The vision game

28th October 1994 at 00:00
While Education Ministers move into consolidation mode for the next year or two, there can be no hint of winding down for their Labour opposite numbers. With the appointment of David Blunkett to the education post, the new Labour leader Tony Blair has confirmed suspicions circulating ever since the July launch of Ann Taylor's "white paper", that he was not of one mind with the education spokesperson he had inherited.

The most obvious differences at the time were over the future fate of grant-maintained schools, the broadening (or junking) of A-levels, and testing, but there was also a crucial divergence on emphasis. Where Mrs Taylor had devoted herself for several years to the widest possible consultation with education providers, and then struggled to distill the results into a coherent and politically acceptable policy, Mr Blair's instinct was to turn the process on its head in the search for new and voter-friendly policies by starting from the consumer viewpoint. One point on which he was explicit was that there could be no turning the clock back to l979.

The question for Tony Blair was how far he could place "modernising" allies in control of the levers of power, given the Parliamentary Labour Party's tendency to inertia on shadow Cabinet elections, and the Blackpool conference's affirmation for the "white paper" and a motion on GM schools (automatically policy under party rules). This promised ambiguously to restore "the strategic and support role of local authorities", as well as to end opting-out and GM status, but arguably left open whether that signified a return to the pre-l987 status quo.

By picking David Blunkett for the education brief, rather than one of the closer allies whose names had been widely canvassed, Blair has probably won over some doubters within the party. Mr Blunkett is a man with solid local government roots and reputation who knows exactly how the system works, and what its strengths - and weaknesses - are. He knows what is possible. What is less clear is where he will find the fresh vision to both satisfy his declared "passion" for education and inspire the floating voter.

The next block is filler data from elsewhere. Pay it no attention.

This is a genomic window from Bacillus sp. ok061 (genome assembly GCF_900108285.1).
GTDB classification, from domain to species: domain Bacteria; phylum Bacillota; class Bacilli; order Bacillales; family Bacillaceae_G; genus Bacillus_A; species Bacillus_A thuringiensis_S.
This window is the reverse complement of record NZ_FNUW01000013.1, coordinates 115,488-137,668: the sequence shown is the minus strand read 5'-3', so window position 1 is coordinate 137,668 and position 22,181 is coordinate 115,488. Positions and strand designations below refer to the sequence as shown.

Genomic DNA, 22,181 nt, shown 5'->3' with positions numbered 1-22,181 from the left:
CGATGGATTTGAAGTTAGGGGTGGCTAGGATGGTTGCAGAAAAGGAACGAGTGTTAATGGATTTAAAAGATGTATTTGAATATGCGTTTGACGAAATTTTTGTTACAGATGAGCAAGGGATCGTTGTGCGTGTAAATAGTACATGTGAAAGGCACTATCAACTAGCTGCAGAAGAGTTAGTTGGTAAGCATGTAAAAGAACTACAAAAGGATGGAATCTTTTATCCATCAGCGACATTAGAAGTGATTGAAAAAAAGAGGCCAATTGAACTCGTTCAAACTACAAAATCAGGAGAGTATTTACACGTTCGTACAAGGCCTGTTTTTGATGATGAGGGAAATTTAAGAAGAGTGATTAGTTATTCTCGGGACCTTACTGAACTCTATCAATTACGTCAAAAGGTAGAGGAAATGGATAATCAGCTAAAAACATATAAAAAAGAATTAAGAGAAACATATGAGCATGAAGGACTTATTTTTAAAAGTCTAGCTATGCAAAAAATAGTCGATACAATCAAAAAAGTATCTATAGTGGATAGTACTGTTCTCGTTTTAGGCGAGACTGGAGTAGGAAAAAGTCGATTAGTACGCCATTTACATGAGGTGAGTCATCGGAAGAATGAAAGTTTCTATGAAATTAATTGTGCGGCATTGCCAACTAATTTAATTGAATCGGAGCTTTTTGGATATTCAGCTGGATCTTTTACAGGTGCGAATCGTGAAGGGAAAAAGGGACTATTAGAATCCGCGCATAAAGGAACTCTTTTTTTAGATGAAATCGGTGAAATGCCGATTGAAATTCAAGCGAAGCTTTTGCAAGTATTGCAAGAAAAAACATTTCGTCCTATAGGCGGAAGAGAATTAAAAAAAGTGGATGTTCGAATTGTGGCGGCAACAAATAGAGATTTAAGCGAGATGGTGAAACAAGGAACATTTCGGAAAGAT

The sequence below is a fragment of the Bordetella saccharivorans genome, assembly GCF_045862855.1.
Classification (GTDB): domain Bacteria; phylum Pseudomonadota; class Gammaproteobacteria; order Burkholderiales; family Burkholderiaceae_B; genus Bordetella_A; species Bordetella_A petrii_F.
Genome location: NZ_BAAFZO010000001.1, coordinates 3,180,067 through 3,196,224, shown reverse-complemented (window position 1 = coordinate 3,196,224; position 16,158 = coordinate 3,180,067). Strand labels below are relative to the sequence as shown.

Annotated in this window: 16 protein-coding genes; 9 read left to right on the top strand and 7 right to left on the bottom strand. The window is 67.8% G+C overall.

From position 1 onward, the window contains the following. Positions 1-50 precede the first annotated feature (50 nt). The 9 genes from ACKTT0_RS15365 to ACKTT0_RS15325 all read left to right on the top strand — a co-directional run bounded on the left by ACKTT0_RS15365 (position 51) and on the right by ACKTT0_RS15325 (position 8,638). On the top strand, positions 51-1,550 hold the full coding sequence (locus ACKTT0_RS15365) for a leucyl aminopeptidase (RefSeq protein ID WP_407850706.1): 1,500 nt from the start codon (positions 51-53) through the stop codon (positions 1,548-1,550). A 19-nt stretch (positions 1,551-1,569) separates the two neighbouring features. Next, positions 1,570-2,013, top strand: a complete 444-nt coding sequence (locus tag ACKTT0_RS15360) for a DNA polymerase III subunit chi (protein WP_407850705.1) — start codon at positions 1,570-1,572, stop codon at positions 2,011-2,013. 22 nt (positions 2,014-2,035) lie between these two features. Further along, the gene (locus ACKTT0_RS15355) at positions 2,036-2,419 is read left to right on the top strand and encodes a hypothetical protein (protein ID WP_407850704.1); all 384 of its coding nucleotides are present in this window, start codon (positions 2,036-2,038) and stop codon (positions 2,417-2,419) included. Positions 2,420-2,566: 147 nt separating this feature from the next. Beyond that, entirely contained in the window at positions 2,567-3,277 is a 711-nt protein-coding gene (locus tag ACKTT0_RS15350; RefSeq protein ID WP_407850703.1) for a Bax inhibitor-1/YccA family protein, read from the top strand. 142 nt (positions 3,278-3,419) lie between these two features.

In what he has had to say so far, David Blunkett has made it clear that he will take the same line as Tony Blair in emphasising the importance of parental expectations, the need for the highest standards, and an end to any tolerance for mediocrity in the state system, especially in the inner cities. With his own experience in Sheffield and that of his number two, Peter Kilfoyle in Liverpool, he should be well placed to demonstrate that he means what he says. Other commitments suggest that he will not wish to turn his back on everything in the "white paper", as indeed does his support for the reintegration of GM schools into their LEAs.

But is that in line with Tony Blair's reluctance to turn the clock back, or with the reality that will face any future Labour Government? That battle remains to be fought out. Having appointed someone of the local government stature of David Blunkett, it will be that much harder for his leader to brush aside his beliefs, but on the other hand an objective view supports the line that complete reversal of the Government's opting-out policy is not a realistic option.

Tony Blair has already promised to consult with GM heads about how the nature of their independence differs from that of locally managed schools, and there is an important debate to pursue about accountability and the need to restore strategic planning and admissions policies to some form of local control. But local government leaders also need to be clear-headed about the imperative to refrain from recreating the style and behaviour that many schools wanted to opt out of - at least as critical as the financial factor, and noticeably modified to persuade other schools to stay loyal. Whatever the outcome, unpicking policies is hardly a clarion call at election time and Labour still desperately needs new ideas to justify education's position at the top of its agenda.

This week's report from the Commission on Social Justice provides a coherent and readable vision for the future, with a crucial role for education to overcome inequalities of birth and status. It strengthens the growing consensus demanding more ambitious targets for the education and care of the under-fives, and a more coherent framework for the education and training of the l4-l9 age group, and launches the enticing idea of a Learning Bank to finance lifelong learning, which steals clothes from both the learning credits and vouchers lobbies. It also seeks to make connections between education, social services, benefits and employment which could revolutionise the way that services meet the real needs of consumers, if any future Government would grasp that nettle.

But the structure and content of schooling was not within the Commission's remit. If Labour's education "white paper" is to be rethought or simply redeveloped, there is more hard thinking to be done.

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